Understand Your Risk for Diabetes

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Diabetes contributes to more than 230,000 deaths in the United States per year. But many people with Type 2 diabetes aren’t aware they have it — and may already have developed various health complications associated with the disease.

Non-Modifiable Risk Factors for Type 2 Diabetes

Several risk factors increase your risk for developing pre-diabetes and, ultimately, Type 2 diabetes. Some of these characteristics are non-modifiable, or beyond your control, such as:

  • Family history: If you have a blood relative with diabetes, your risk for developing it is significantly increased. Map out your family history tree (PDF) and take it to your doctor to find out what your family history may mean for you.
  • Race or ethnic background: If you’re of African-American, Asian-American, Latino/Hispanic-American, Native American or Pacific Islander descent, you have a greater likelihood of developing diabetes.
  • Age: The older you are, the higher your risk for diabetes. Generally, Type 2 diabetes occurs in middle-aged adults, most frequently after age 45. However, healthcare providers are diagnosing more and more children and adolescents with Type 2 diabetes.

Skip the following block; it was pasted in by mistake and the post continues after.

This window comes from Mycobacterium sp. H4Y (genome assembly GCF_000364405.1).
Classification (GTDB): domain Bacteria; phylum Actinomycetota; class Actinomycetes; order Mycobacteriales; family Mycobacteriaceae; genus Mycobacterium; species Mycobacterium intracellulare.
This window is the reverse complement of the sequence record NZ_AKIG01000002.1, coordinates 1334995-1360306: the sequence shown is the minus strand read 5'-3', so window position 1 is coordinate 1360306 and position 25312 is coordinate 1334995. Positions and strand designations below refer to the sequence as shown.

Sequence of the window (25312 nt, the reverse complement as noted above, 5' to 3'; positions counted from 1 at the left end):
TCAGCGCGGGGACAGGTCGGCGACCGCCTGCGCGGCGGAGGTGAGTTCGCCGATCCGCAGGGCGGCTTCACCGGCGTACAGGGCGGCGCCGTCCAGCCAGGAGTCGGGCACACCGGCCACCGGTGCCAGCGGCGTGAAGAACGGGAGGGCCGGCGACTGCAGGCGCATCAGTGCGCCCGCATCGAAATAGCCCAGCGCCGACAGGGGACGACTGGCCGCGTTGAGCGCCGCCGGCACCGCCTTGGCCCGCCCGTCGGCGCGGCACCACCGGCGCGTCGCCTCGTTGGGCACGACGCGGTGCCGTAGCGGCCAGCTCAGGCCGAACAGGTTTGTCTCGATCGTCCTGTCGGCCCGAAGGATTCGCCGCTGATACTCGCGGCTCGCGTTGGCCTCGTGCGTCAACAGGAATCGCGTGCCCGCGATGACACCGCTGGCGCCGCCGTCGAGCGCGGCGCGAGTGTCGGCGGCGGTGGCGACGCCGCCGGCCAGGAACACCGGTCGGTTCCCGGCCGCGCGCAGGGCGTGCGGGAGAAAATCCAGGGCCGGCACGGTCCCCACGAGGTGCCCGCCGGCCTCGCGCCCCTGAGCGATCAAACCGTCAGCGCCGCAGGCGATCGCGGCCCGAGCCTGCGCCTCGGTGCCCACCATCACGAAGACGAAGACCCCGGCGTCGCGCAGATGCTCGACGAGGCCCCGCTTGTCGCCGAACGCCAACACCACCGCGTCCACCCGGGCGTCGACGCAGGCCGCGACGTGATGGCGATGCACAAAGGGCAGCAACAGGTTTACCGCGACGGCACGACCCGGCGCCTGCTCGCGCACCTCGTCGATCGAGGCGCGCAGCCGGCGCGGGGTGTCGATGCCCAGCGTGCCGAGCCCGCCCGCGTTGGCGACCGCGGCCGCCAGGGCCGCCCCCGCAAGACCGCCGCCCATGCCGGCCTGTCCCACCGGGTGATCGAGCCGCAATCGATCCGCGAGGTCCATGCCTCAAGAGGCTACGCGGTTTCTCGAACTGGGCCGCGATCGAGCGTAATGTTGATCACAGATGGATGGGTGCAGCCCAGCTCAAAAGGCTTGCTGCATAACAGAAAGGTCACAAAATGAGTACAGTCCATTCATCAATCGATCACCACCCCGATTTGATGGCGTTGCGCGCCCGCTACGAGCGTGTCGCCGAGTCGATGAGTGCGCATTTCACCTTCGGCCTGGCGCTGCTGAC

• History of gestational diabetes: If you developed diabetes during pregnancy, you are at increased risk.

Modifiable Risk Factors for Type 2 Diabetes

You can — and should — do something about modifiable risk factors. By making healthy changes, you can reduce risk for diabetes or delay its development. The changes can also improve your overall quality of life.

  • Overweight/obesity: Being overweight puts you at a higher risk of developing diabetes. Losing 5 percent to 7 percent of your body weight can cut your risk of developing pre-diabetes in half, and your risk decreases even more as you lose more weight. Learn how to manage your weight.
  • Physical inactivity: Along with being overweight and obese, physical inactivity ranks among the top modifiable risk factors for prediabetes and Type 2 diabetes. For your overall cardiovascular health, seek to do:
    • At least 150 minutes per week of moderate-intensity aerobic physical activity;
    • Or 75 minutes per week of vigorous-intensity aerobic physical activity;
    • Or a combination of the two with muscle-strengthening at least two days per week.
  • High blood pressure (hypertension): In addition to causing damage to the cardiovascular system, untreated high blood pressure has been linked to the development of diabetes. Learn more about high blood pressure and how to control it.
  • Abnormal cholesterol (lipid) levels: Low HDL “good” cholesterol and/or high triglycerides can increase the risk for Type 2 diabetes and cardiovascular disease. A healthy eating plan, sufficient aerobic physical activity and a healthy weight can help improve abnormal lipid levels. Sometimes, medications are necessary.

By following our healthy living tips, you can take control of these modifiable risk factors. Taking proactive steps now can prevent or delay the development of diabetes, and improve your quality of life.